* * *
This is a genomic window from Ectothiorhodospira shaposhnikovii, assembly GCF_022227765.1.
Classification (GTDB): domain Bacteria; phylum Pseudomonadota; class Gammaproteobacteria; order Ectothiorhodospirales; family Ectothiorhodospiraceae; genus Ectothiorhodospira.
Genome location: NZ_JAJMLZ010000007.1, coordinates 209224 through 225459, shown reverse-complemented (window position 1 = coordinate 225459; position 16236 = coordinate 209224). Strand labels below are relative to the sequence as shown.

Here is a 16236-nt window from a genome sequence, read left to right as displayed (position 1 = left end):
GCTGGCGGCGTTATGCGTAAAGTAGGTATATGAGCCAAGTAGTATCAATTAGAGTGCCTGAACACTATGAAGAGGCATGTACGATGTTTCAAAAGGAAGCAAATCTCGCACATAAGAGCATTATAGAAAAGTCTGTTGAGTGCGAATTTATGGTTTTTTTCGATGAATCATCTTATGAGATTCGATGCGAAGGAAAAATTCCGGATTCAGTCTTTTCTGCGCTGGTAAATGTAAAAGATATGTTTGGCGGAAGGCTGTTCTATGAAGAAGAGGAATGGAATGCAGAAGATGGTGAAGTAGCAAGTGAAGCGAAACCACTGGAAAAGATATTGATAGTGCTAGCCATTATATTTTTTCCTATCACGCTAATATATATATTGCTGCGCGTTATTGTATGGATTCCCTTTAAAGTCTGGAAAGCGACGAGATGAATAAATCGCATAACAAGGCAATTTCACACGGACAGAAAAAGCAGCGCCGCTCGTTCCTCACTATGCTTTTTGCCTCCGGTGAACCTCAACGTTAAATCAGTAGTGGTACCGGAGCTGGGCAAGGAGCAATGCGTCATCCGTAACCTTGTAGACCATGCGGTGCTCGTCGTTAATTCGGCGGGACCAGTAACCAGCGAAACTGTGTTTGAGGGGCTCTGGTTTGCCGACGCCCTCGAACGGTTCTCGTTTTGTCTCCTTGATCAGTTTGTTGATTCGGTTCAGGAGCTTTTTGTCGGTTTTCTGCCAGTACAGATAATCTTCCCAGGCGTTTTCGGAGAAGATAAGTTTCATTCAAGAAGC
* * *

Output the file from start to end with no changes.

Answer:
This is a genomic window from Ectothiorhodospira shaposhnikovii, assembly GCF_022227765.1.
Classification (GTDB): domain Bacteria; phylum Pseudomonadota; class Gammaproteobacteria; order Ectothiorhodospirales; family Ectothiorhodospiraceae; genus Ectothiorhodospira.
Genome location: NZ_JAJMLZ010000007.1, coordinates 209224 through 225459, shown reverse-complemented (window position 1 = coordinate 225459; position 16236 = coordinate 209224). Strand labels below are relative to the sequence as shown.

Here is a 16236-nt window from a genome sequence, read left to right as displayed (position 1 = left end):
GCTGGCGGCGTTATGCGTAAAGTAGGTATATGAGCCAAGTAGTATCAATTAGAGTGCCTGAACACTATGAAGAGGCATGTACGATGTTTCAAAAGGAAGCAAATCTCGCACATAAGAGCATTATAGAAAAGTCTGTTGAGTGCGAATTTATGGTTTTTTTCGATGAATCATCTTATGAGATTCGATGCGAAGGAAAAATTCCGGATTCAGTCTTTTCTGCGCTGGTAAATGTAAAAGATATGTTTGGCGGAAGGCTGTTCTATGAAGAAGAGGAATGGAATGCAGAAGATGGTGAAGTAGCAAGTGAAGCGAAACCACTGGAAAAGATATTGATAGTGCTAGCCATTATATTTTTTCCTATCACGCTAATATATATATTGCTGCGCGTTATTGTATGGATTCCCTTTAAAGTCTGGAAAGCGACGAGATGAATAAATCGCATAACAAGGCAATTTCACACGGACAGAAAAAGCAGCGCCGCTCGTTCCTCACTATGCTTTTTGCCTCCGGTGAACCTCAACGTTAAATCAGTAGTGGTACCGGAGCTGGGCAAGGAGCAATGCGTCATCCGTAACCTTGTAGACCATGCGGTGCTCGTCGTTAATTCGGCGGGACCAGTAACCAGCGAAACTGTGTTTGAGGGGCTCTGGTTTGCCGACGCCCTCGAACGGTTCTCGTTTTGTCTCCTTGATCAGTTTGTTGATTCGGTTCAGGAGCTTTTTGTCGGTTTTCTGCCAGTACAGATAATCTTCCCAGGCGTTTTCGGAGAAGATAAGTTTCATTCAAGAAGC